We have had very public instances at both the FBI and CIA of employees selling U.S. secrets for money. Pay banding theoretically deals with this problem by offering agents legitimate ways of increasing their incomes simply by working harder. Now that there is effectively no upper limit on pay, if you want a ski boat, just work late rather than sell secrets to the Russkies — simple as that. People who don't work hard (or at all) will earn less and will eventually leave. People who work hard will earn more and will want to stay.

If only it were that simple. It's just a guess on my part, but I think that in most cases of selling U.S. secrets to foreign powers, there is more involved than just money. There could be defiance of authority, thrill-seeking, sex, who knows? Pay banding doesn't address any of these things.

And from the perspective of the intelligence grunts, pay banding puts far too much power in the hands of upper management who, after all, are the folks who will determine what behavior is considered meritorious and what behavior is not. This potentially makes every job a political job, and that is what Civil Service was intended to protect against.

"Management is unable to stem the tide of poor practices by their own ranks, and need a lever against themselves, as well as the rest of civilian population at NSA," said a source at NSA. "Morale is at an all time low, leave and pay are the only factors keeping existing employees from leaving the ranks to accept more lucrative contracted positions. I have seen three third-party reviews on (NSA) manpower in 10 years, in which they looked at ways to improve efficiency and processes, and the problems always point to excessive layers in top-heavy upper management, ineffective leadership, and usually the blame rests solely on mismanagement of existing resources."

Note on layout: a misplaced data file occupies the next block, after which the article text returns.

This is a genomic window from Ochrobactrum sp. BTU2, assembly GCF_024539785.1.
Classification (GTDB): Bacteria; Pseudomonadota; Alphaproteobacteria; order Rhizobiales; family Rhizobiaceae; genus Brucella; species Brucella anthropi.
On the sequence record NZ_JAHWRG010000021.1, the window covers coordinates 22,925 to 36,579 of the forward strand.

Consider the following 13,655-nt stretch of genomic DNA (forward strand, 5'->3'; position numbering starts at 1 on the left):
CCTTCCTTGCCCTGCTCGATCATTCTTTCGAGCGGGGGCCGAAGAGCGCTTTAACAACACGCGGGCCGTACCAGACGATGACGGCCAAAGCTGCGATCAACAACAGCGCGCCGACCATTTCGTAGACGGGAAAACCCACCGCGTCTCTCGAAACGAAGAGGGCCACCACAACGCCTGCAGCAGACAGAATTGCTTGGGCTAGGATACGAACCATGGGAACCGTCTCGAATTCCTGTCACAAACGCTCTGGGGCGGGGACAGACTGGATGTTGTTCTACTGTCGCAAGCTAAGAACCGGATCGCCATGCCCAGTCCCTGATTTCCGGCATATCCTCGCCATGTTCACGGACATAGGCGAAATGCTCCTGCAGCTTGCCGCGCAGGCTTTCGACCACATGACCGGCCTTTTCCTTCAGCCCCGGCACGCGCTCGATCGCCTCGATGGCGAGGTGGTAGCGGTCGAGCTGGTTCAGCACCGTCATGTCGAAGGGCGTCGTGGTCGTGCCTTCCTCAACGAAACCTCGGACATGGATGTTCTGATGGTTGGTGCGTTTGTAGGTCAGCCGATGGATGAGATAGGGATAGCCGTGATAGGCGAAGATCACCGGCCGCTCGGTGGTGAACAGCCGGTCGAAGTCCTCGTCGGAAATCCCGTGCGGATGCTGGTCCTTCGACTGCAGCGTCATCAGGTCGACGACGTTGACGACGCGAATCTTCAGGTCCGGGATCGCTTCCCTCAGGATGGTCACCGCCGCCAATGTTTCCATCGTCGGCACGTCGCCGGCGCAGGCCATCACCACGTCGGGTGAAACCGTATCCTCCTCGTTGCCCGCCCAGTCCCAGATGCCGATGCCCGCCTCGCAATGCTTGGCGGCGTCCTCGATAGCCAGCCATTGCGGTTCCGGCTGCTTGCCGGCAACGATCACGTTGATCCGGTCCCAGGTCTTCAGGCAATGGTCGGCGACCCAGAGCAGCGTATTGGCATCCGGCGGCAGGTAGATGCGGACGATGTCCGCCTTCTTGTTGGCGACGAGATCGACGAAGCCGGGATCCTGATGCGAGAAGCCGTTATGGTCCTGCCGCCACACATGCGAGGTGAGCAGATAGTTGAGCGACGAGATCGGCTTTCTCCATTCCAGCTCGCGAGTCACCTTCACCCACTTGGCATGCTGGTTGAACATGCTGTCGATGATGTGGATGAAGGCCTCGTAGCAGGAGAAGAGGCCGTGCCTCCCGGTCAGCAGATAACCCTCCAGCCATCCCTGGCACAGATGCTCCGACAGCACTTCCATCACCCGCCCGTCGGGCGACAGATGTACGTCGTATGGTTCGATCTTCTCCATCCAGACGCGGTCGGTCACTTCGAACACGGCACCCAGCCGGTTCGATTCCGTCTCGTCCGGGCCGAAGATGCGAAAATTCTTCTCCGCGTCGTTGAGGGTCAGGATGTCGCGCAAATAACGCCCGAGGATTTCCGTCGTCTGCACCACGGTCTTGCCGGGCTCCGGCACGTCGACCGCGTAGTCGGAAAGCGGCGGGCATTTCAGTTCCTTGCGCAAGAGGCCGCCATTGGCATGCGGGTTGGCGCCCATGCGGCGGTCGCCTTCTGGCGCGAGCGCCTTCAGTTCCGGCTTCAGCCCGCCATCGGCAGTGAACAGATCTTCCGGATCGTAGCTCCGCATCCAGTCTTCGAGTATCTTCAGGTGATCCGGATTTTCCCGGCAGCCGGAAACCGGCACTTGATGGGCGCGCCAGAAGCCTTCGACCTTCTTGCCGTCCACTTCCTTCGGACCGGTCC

The very fact that I am even hearing about this subject shows how contentious it is, and how isolated and vulnerable the civilian intelligence workers have come to feel.

From the perspective of a PBS audience, maybe this doesn't make any difference, or maybe it does. Another source in the intelligence community cites waves of retirements just at a time when we are supposed to be working that much harder against terrorism. Maybe it is just time to pass the torch now that Communism has fallen and the traditional foe has changed. Or maybe it has more to do with what the spooks, themselves, are starting to call "Homeland Inc." — the giant Department of Homeland Security now being created in Washington.

Read the news stories about this new department and you'll see that the only remaining issue has to do with personnel matters, which is to say, pay banding. The Bush Administration says it wants to be able to pay what it has to for good talent. But pay banding does more than that. It isolates workers and makes it more difficult for internal checks and balances to work. It takes away worker protections even as it encourages more productivity. So pay banding is a mixed bag. Under enlightened management, it works great, but is there a recent history of enlightened management in these agencies? Not to my knowledge.